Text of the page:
While McCreary has crafted Season One’s score, Shore’s contribution to the show is the title theme. Shore has won three Academy Awards for his music for The Lord of the Rings and The Hobbit feature film trilogies. McCreary is an Emmy and BAFTA winner for his music scores on Outlander and God of War.
In this new segment, two of our Discord regulars, Reading Room Moderator DrNosy and composer Mike T, debate the show’s title theme and whether it is ‘musically’ suited to the score of The Rings of Power.
The French horns.
It is that instrument that I closely relate to the music of The Lord of the Rings, particularly in the soundtrack Prologue: One Ring to Rule Them All. Hearing them again, in the first second of the Main Title, I was immediately pulled back towards the story and events that launched the Third Age — Sauron with the One Ring in hand laying waste to the armies of the Last Alliance of Men and Elves.
However, as I keep listening to the track, I start to feel something is off. This music sounds like a watered-down version of that track from The Lord of the Rings. A “lite” version of The Lord of the Rings is absolutely not what the Second Age should sound like. It is also almost completely at odds with the rest of the themes in the album.
Listening to the entire album, it is clear that McCreary (following in Shore’s footsteps with the film tracks) has created a succinct soundscape for the Second Age, complete with themes for each character and narrative arcs for the events of Season One. Shore’s theme does not seem to fit with any of McCreary’s tracks.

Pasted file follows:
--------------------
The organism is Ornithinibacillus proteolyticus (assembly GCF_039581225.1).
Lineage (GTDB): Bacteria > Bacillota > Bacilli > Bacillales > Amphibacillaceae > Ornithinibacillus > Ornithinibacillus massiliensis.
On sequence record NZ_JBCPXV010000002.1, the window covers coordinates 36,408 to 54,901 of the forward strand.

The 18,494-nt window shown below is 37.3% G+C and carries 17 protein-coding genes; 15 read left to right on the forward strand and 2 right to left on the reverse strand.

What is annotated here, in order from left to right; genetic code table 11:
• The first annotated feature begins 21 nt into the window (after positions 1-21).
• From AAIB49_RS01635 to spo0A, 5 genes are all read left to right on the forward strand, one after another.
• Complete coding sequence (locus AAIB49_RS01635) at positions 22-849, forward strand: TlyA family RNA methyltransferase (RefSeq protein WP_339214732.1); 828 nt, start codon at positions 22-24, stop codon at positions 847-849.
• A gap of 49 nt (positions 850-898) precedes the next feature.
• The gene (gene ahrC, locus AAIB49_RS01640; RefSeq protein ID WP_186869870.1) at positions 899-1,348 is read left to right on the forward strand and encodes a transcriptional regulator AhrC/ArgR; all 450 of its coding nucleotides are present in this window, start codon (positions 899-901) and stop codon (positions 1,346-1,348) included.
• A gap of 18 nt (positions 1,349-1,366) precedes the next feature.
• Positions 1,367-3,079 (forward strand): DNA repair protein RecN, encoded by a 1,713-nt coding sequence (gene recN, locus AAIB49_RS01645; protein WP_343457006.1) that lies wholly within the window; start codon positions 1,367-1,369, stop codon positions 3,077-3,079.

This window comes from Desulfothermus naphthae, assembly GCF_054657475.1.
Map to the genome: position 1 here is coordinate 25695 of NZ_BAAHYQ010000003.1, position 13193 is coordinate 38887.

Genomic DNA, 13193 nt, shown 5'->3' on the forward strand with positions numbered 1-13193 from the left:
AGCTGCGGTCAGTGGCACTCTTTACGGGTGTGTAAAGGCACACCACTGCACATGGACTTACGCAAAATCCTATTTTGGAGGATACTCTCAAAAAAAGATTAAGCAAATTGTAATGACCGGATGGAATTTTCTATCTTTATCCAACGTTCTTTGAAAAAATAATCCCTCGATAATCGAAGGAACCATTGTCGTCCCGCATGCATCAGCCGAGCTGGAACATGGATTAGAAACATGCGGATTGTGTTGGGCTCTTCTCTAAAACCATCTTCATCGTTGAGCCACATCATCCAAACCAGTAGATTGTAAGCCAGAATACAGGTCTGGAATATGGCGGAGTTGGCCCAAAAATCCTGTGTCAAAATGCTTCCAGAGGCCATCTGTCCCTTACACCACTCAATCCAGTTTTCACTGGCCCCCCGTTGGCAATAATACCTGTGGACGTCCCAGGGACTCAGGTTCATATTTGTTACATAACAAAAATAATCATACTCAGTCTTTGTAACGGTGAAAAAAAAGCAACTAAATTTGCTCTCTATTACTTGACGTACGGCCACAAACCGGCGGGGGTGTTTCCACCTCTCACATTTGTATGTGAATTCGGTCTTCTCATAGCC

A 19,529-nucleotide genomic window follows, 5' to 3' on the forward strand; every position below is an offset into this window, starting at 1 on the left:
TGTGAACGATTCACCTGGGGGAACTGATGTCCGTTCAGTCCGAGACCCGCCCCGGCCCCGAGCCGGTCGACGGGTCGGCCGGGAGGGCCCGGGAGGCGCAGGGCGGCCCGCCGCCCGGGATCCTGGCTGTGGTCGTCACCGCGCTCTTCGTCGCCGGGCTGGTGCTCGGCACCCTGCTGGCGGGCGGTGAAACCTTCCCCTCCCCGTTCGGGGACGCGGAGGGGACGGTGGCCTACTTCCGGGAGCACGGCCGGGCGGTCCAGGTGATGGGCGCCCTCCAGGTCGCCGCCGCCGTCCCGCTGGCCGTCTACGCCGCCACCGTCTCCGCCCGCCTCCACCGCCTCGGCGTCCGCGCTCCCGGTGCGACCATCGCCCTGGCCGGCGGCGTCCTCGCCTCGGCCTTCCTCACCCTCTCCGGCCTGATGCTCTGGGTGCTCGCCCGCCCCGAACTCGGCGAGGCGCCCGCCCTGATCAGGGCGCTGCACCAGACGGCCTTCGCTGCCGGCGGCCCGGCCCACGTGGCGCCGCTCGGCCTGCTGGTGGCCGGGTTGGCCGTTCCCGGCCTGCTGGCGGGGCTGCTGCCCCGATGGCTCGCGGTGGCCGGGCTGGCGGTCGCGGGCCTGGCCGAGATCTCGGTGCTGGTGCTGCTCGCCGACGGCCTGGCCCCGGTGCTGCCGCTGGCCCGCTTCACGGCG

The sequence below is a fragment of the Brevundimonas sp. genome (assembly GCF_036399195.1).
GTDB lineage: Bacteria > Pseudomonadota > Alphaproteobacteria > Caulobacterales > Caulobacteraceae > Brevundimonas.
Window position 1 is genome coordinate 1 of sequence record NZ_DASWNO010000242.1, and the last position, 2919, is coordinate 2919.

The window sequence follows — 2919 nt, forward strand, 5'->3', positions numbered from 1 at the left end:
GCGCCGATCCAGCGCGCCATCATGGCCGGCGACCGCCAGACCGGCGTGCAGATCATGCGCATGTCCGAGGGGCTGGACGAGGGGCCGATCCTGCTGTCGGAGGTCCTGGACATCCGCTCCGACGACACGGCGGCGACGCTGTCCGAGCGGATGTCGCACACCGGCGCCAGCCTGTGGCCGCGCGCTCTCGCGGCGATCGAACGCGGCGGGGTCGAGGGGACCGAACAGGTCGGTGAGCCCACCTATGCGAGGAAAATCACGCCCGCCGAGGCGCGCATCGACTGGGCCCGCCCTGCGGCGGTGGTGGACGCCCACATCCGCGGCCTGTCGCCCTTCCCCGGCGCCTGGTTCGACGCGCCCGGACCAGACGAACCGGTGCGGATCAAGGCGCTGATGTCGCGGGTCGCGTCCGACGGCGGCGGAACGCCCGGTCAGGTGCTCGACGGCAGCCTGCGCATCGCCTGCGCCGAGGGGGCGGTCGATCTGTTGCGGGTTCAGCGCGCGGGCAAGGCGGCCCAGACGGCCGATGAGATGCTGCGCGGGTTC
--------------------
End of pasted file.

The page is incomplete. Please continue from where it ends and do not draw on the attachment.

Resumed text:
I think this might be the biggest thing driving negative reactions to Main Title, as well as the opposing negative reactions that favor the theme over the score, and it’s definitely a misstep on the part of the people behind the show, but is it a problem with the music itself?
Not from where I stand: both composers have done what they were tasked with, and done it well.
If there is a question to ask, it’s this: why wasn’t part of that task, for either of them, to strive for more musical unity with each other. For now, it seems pointless to speculate on that.
Perhaps we’ll get more insight into the circumstances of the composition eventually, or maybe we’ll even have a situation where Bear does start to weave some of Shore’s ideas in. In any case, some of us just seem more willing to “bridge the gap” ourselves, and to take Shore’s theme as a welcome bit of torch-passing that will nicely frame each episode of the series.
While I take your point about “bridging the gap” between the films and the show, I simply do not see how or why they should be linked in Main Title itself.